Although the commander does not give the answer we would expect, we do find out from the story that Joshua and the commander fought on the same side. And it was through the power of the heavenly commander that Joshua won his victory. But when the question was put this way, “Are you for me or are you for my enemies?” the heavenly commander said, “Neither.” And the point would seem to be that it is not for us to enlist God on our side or for our cause, however righteous our cause may be. Rather, we need to be enlisted by God and to fight in His cause.
Many years ago I read an interesting book by the Englishman J. B. Phillips, called Your God Is Too Small. The first half of it analyzes the limited views of God that most of us have. And it’s very piercing because you see yourself in these chapters. There’s a chapter on God as the heavenly policeman. He’s out to “get you” when you do something wrong. There’s also God, the parental hangover, which describes God as the dad who gets after you.
One of these chapters is entitled, “God-in-a-Box.” In it, Phillips analyzes quite wisely the kind of partisan approach to God that sees Him as being on our side rather than we being on His. I want to read a little bit of what J. B. Phillips says because I think it strikes home in a remarkable way. Writing from a British religious context, Phillips writes:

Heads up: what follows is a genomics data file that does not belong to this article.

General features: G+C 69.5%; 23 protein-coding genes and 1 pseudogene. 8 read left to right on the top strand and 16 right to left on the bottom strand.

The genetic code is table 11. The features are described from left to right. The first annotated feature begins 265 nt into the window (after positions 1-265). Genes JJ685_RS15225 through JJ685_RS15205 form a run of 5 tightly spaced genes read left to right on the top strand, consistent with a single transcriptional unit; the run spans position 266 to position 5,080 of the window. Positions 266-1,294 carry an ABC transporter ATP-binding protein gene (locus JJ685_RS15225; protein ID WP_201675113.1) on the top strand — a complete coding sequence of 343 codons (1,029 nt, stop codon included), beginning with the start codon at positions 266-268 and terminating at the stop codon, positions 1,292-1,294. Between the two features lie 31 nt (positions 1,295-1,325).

All Christians, whatever their Church, would of course instantly repudiate
the idea that their god was a super-example of their own denomination.
And it is not suggested that the worship is conscious. Nevertheless, beneath
the conscious critical level of the mind, it is perfectly possible for the Anglo-
Catholic, for example, to conceive God as particularly pleased with Anglo-
Catholicism, doubtful about Evangelicalism, and frankly displeased by all
forms of Nonconformity. The Roman Catholic who asserts positively that
ordination in the Anglican Church is “invalid,” and that no “grace” is
receivable through the Anglican sacraments, is plainly worshipping a god
who is a Roman Catholic, and who operates reluctantly, if at all, through
non-Roman channels. The ultra-low Churchman on the other hand must admit,
if he is honest, that the god whom he worships disapproves most strongly of